From a strategic viewpoint, Downie argues that dividend-paying stocks are the way to ride out periods of volatility. “Over the long-term, dividend investing can outperform the market with lower volatility. The process is very sound,” says Downie, adding that over the last 40 years reinvested dividends have accounted for about 30% of total returns for Canadian equities. “But for any investment process or style, there will be periods when it’s out of favor. There are some ways to mitigate the challenge, by focusing on areas that benefit from rising interest rates. Canadian banks are an example of that. They actually get some benefit from rising net interest margins, so there is some offset. And there are some quality resource names that potentially might benefit from economic growth. There are ways to mitigate [the macro trends].”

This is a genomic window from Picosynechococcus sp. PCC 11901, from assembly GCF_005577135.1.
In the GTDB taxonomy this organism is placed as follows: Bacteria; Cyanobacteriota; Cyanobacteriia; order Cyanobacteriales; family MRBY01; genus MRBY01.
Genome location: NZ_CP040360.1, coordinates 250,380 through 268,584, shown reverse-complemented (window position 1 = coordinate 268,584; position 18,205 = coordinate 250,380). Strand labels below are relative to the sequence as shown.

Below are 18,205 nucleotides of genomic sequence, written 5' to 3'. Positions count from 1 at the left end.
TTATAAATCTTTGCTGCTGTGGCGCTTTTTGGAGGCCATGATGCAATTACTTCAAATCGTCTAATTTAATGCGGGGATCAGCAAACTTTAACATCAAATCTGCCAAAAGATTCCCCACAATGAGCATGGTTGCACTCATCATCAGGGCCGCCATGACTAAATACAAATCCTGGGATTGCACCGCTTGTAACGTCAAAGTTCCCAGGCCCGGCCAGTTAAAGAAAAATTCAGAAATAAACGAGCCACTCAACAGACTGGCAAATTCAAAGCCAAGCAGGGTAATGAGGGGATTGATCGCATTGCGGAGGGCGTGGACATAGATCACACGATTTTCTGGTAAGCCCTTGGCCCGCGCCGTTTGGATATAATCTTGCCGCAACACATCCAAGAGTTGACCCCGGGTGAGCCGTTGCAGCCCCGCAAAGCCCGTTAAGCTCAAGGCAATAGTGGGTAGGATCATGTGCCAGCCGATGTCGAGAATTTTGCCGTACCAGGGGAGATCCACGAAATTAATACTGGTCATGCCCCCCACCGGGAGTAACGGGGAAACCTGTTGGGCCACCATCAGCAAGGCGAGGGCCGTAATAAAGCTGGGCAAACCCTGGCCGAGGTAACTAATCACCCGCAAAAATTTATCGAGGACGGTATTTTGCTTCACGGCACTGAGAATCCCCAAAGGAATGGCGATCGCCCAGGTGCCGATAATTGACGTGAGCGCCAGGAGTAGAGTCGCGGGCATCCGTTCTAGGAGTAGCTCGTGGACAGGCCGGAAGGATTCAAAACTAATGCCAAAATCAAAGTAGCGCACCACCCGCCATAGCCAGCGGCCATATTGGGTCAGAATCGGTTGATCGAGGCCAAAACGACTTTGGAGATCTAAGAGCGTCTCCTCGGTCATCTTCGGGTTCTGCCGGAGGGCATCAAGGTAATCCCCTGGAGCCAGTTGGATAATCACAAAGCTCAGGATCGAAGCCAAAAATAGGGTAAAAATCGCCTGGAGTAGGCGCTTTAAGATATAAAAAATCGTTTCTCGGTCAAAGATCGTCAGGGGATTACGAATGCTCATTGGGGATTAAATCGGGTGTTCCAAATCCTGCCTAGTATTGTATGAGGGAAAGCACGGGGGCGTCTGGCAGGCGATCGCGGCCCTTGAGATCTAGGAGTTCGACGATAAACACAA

In building the portfolio of the $1.1 billion Mackenzie Canadian Large Cap Dividend Fund, Downie and his team look for three attributes to select about 45 Canadian names that account for around 80% of the fund. The remaining 20% is held in 75 global names that are selected by Darren McKiernan, senior vice-president of Mackenzie’s Global Equity and Income Team. “We’re looking for quality stocks that have strong competitive positions,” says Downie, adding that balance sheet strength is another key characteristic. “A great example is the Canadian banks. They all have very strong competitive positions and generate strong returns relative to the cost of capital.”